The Covid-19 lockdown and the subsequent steep economic recovery around summer 2021 led to important supply chain bottlenecks that ended up increasing the cost of materials and equipment across the whole economy.
Prices rose for silicon (used for semiconductors), copper (for power lines), lithium (for batteries), and steel (for everything), among many others. Such pressure on the supply chain led to higher electricity prices in Europe. The situation was then exacerbated by the European decision to reduce dependency on Russian oil and gas (RepowerEU strategy) and forcing gas operators to fill in 90% of the gas reserves before the winter. Since then, European energy consumers have faced high energy prices for both heating and electricity.
Amid those record-high electricity prices, European policy makers embarked into a discussion on whether todays’ electricity market is fit for purpose. And the answer is clear: Yes, the current electricity market, which was recently improved (Clean Energy Package 2019) doesn’t need a full reform. However, stronger long-terms signal for investments into low-carbon generation technologies, flexibility options and demand response are still needed, as well as stronger safeguards to protect electricity consumers from volatile and high prices.
This is what the European Commission presents in the electricity market reform, which will see changes into both the electricity regulation and the electricity directive. Those will have to be discussed by the Council and European Parliament, so we expect the final legislation to only be ready by early 2024.
The following are the key elements of the proposal by the European Commission:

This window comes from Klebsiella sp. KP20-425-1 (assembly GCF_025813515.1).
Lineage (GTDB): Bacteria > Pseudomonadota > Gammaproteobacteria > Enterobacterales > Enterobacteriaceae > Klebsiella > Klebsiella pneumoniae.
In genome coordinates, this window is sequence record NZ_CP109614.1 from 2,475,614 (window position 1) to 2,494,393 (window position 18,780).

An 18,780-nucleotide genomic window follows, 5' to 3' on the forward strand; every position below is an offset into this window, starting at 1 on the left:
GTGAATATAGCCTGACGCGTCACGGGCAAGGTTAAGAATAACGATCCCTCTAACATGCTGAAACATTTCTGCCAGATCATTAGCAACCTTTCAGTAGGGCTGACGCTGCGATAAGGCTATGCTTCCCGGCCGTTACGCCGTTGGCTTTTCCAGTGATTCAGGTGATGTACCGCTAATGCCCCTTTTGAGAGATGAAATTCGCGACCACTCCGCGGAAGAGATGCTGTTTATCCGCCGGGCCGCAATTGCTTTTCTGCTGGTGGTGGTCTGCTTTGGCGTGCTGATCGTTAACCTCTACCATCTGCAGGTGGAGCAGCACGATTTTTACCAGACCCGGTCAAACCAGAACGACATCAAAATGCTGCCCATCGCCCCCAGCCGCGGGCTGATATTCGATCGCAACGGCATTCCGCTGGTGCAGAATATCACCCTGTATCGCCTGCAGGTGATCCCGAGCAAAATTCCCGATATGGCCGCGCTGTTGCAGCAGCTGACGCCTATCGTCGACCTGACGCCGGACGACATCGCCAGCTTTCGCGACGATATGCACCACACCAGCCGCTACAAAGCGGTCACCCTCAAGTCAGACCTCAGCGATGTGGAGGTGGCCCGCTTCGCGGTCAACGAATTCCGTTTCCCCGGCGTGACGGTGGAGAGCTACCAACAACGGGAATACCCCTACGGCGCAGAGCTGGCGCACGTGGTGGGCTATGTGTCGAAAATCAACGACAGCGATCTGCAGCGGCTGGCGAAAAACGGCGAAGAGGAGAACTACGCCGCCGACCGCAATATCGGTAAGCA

This seems a very sensible approach because it reduces risk for the investment and helps keep electricity prices down.
The possibility of combining both revenues in a single project is quite important for the hydrogen sector because Renewable Fuels of non-Biological Origin (RFNBOs), which are required under the Renewable Energy Directive, depend on PPAs with renewable electricity producers.
This is quite relevant and helpful for all those future RFNBO producers who would need to secure PPA with the electricity suppliers. And it would be equally important for future RFNBO consumers, who would need to secure Hydrogen PPA with the producers.
These assessments will be very helpful in highlighting the power system flexibility needs as more renewables are integrated. Storage needs, especially for longer periods (weeks, months) will highlight the value of storing energy in the form of hydrogen, that could then be used for electricity generation.
These might evolve into mechanisms that also incentivize investment into storage of hydrogen for power generation, a very relevant element.
Some other important aspects of the proposal:
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